By Fred O’Halloran – MD Johnson, Inc.
Over the past year, I have read articles by highly-regarded automotive attorneys detailing the benefits of using a broker or M&A specialist to conduct a buy/sell transaction rather than just making a deal between friends. These attorneys felt a dealer was better served by having experienced representation to assist in selling a dealer’s hard-earned assets.
In thinking about a similar question, I ask, is a dealer better served by hiring an attorney with experience doing dealership buy/sells? What does such experience bring to the table?
Many of our clients have good friends who have been their legal counsel for many years. When one is new to the business, you start your legal relationship as client and attorney. As time passes, this relationship becomes a friendship, spouses become friends and you start socializing.
The friend/attorney handles all the dealer’s legal needs including legal challenges in the daily operation, HR issues, loans, contracts, incorporation, estate planning, and the like. But in a dealership buy/sell transaction, there are a number of nuances that an attorney without actual buy/sell experience may miss. That can cost the client thousands, even hundreds of thousands, of dollars.
Most buy/sell transactions have two parts, an asset agreement and the real estate agreement, including a third-party lease. Did you know you don’t have to submit your real estate purchase agreement to the manufacturer? You only have to provide a lease to prove to the manufacturer you have a place to do business for at least 5 years.
Real estate may seem cut and dry but consider these nuances: Who pays for the Phase One and Phase Two Environmental Surveys? I have seen the seller pay, the buyer pay, and both parties split the cost. Obviously, any remediation cost must be borne by the seller. Is closing going to be held up pending completion of remediation or can you close with an escrow agreement for the remediation?
What about the representation and warranties of both the asset and the real estate agreement? What about the guarantees backing up those representations and warranties? I have been involved in two transactions recently where an experienced deal attorney found issues with surveys and titles. These issues had been around for many years and missed or ignored by other attorneys during previous sales transactions and refinancing. The experienced attorney’s discovery saved the buyer money and prevented a delay in closing.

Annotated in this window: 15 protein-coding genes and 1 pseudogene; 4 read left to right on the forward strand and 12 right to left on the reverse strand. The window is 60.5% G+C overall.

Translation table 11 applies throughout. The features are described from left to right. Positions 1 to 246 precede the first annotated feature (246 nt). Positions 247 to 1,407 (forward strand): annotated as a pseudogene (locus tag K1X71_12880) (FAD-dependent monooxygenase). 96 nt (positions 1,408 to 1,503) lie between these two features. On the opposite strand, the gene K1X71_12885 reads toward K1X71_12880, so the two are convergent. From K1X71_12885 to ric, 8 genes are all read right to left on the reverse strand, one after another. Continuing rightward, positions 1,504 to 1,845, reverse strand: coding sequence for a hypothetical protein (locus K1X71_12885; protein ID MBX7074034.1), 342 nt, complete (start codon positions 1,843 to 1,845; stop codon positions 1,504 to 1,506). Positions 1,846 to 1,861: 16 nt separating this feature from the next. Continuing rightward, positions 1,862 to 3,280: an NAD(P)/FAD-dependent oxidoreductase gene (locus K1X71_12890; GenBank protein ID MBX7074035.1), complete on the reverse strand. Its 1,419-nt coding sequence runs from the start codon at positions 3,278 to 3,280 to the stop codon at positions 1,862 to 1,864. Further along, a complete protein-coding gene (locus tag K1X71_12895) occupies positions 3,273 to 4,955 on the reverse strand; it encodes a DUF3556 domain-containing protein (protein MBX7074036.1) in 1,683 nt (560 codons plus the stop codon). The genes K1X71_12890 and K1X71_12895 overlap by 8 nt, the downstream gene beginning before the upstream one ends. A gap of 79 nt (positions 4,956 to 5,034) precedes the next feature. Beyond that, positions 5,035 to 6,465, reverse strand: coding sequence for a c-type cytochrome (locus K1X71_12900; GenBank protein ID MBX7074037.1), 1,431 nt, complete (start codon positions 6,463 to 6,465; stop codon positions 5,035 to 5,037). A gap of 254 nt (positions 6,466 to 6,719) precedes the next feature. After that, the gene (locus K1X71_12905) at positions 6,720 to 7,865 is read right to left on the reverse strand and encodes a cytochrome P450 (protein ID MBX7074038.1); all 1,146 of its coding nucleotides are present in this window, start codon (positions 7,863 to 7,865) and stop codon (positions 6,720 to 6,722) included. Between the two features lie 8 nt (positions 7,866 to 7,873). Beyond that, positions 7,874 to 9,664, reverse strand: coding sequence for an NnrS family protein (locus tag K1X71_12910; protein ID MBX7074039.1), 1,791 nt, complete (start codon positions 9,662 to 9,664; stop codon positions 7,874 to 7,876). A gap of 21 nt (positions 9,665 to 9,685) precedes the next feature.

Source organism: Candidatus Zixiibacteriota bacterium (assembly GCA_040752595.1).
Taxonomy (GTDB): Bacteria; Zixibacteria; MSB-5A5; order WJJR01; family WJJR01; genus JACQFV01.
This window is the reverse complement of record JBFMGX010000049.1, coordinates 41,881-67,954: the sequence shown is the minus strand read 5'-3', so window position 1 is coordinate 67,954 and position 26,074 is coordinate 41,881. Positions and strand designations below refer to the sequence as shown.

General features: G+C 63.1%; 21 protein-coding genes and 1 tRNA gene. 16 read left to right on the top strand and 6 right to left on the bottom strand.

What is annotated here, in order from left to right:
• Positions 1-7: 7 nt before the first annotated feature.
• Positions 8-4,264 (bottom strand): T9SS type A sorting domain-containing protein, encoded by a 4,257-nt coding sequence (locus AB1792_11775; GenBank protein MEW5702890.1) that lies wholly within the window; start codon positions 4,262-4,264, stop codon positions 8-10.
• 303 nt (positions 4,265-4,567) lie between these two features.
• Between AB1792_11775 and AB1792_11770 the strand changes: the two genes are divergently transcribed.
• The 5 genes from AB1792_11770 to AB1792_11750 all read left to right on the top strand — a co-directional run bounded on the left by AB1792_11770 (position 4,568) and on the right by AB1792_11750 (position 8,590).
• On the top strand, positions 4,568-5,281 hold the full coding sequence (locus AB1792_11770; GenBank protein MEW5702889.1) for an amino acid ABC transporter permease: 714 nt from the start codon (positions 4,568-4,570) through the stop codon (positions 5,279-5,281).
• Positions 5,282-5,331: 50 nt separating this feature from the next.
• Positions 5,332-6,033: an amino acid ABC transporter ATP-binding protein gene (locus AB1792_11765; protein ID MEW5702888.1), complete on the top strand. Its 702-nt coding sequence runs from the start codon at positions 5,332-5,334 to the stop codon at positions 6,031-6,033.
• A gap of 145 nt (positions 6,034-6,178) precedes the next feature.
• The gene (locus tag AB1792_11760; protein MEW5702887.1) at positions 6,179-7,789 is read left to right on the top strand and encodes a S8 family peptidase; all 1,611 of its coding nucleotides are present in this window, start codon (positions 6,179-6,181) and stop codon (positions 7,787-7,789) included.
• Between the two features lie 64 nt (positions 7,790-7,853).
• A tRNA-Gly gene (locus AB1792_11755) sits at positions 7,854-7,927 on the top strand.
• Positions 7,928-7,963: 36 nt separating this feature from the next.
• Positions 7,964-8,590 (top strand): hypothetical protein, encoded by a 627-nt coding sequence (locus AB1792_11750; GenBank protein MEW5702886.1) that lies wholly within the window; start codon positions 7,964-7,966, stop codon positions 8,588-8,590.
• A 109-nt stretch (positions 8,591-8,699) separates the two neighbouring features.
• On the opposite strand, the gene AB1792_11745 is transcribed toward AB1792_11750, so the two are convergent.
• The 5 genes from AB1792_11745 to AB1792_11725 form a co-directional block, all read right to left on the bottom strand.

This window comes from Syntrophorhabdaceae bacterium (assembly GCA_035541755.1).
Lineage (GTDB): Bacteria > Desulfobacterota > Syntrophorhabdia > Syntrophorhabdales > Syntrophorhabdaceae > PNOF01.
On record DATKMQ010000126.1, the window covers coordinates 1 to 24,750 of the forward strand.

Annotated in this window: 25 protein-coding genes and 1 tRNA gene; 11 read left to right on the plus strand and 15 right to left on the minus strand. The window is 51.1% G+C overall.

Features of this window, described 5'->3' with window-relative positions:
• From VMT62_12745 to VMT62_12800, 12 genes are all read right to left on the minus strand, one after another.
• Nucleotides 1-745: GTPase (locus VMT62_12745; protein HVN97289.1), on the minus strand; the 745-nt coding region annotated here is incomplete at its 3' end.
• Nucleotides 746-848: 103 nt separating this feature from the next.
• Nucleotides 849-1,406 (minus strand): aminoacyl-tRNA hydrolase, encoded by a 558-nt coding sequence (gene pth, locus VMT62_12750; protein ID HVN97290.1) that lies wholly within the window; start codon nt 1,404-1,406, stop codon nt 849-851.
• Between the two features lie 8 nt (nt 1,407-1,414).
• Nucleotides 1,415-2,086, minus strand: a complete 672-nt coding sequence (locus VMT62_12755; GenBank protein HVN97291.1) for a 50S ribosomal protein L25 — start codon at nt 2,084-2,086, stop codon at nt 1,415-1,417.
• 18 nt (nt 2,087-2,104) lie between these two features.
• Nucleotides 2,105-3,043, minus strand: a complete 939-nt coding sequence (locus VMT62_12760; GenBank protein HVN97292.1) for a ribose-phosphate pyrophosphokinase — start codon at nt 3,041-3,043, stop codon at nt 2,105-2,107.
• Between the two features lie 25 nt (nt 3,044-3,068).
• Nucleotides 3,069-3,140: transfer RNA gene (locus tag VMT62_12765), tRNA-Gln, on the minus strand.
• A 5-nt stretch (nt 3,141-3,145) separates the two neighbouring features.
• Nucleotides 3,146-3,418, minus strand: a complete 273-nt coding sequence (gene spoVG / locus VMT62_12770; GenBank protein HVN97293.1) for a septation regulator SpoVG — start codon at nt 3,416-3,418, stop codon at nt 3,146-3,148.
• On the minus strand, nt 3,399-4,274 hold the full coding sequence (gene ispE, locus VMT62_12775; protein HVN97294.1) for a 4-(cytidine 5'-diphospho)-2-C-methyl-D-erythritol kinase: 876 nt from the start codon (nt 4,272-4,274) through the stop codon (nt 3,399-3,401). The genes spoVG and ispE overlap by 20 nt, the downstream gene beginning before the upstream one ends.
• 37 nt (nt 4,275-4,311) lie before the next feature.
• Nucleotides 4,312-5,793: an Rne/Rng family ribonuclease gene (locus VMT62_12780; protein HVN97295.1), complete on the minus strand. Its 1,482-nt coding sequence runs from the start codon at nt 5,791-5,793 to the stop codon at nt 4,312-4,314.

The asset agreement can be even more challenging than the real estate contract. An attorney experienced in automotive buy sell documents knows what nuances to look for, they know what the manufacturers want to see, what the capital structure should look like, how the debt should be structured, and what you can and cannot pledge as collateral, so a deal won’t be rejected by the manufacturer.
If you are selling more than one franchise, an experienced attorney will know how to structure deals to avoid a manufacturer’s “Right of First Refusal”. If you are only selling one store, a ROFR is no big deal, the manufacturer will match the deal you have and the only injured party is the original buyer who is left out in the cold. If you are selling multiple stores, a ROFR can destroy an asset purchase agreement. How is this handled? Does your friend/legal counsel know how to address this?
Hiring experienced counsel doesn’t mean spending hundreds of thousands of dollars on a big firm. We had a deal we worked where the buyer was going to use one of these large, expensive M&A law firms. We told the seller, our client, we would wait until the buyer used a more reasonable attorney. If one side has an expensive firm, the other side is forced to spend a lot more money during the process.
Actual buy/sell transaction experience is also important. We have had several instances where folks on the other side of the table hire people who specialize in one aspect of the automobile business, but not actual deal transactions. In these cases, our client triumphed as these less-experienced attorneys cost their clients a great deal of money.
Some of the areas that could be missed are inventory pricing, advertising credits, floor plan credits, holdback credits, used vehicle pricing, asset pricing, length of guarantees, assets to back up the representation and warranties, and holdbacks for the representation and warranties, to name a few.
An experienced automotive buy/sell attorney doesn’t have to start a contract from scratch. Because he or she knows what the manufacturer wants to see and how the deal should be structured, he or she has a leg up on those who don’t.
The question is not do you need an attorney with dealership buy/sell experience. The question is how could you not use one?